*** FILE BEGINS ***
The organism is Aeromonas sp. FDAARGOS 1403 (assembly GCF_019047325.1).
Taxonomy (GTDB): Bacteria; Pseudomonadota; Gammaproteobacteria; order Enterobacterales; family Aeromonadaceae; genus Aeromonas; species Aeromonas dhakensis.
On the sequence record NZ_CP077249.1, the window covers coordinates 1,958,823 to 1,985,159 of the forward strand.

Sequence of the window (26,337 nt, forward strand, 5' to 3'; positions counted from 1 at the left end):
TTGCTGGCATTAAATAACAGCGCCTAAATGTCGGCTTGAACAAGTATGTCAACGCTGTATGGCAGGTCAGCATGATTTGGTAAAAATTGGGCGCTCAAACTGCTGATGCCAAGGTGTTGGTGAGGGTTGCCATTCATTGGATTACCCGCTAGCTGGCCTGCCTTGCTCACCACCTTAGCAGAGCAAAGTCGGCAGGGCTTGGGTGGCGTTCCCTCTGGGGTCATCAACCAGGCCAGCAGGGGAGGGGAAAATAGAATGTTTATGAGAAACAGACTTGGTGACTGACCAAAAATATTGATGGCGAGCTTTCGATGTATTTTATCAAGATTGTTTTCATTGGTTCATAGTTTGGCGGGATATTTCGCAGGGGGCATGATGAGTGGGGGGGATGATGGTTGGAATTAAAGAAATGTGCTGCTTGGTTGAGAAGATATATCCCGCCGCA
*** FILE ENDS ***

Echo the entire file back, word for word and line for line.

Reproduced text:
The organism is Aeromonas sp. FDAARGOS 1403 (assembly GCF_019047325.1).
Taxonomy (GTDB): Bacteria; Pseudomonadota; Gammaproteobacteria; order Enterobacterales; family Aeromonadaceae; genus Aeromonas; species Aeromonas dhakensis.
On the sequence record NZ_CP077249.1, the window covers coordinates 1,958,823 to 1,985,159 of the forward strand.

Sequence of the window (26,337 nt, forward strand, 5' to 3'; positions counted from 1 at the left end):
TTGCTGGCATTAAATAACAGCGCCTAAATGTCGGCTTGAACAAGTATGTCAACGCTGTATGGCAGGTCAGCATGATTTGGTAAAAATTGGGCGCTCAAACTGCTGATGCCAAGGTGTTGGTGAGGGTTGCCATTCATTGGATTACCCGCTAGCTGGCCTGCCTTGCTCACCACCTTAGCAGAGCAAAGTCGGCAGGGCTTGGGTGGCGTTCCCTCTGGGGTCATCAACCAGGCCAGCAGGGGAGGGGAAAATAGAATGTTTATGAGAAACAGACTTGGTGACTGACCAAAAATATTGATGGCGAGCTTTCGATGTATTTTATCAAGATTGTTTTCATTGGTTCATAGTTTGGCGGGATATTTCGCAGGGGGCATGATGAGTGGGGGGGATGATGGTTGGAATTAAAGAAATGTGCTGCTTGGTTGAGAAGATATATCCCGCCGCA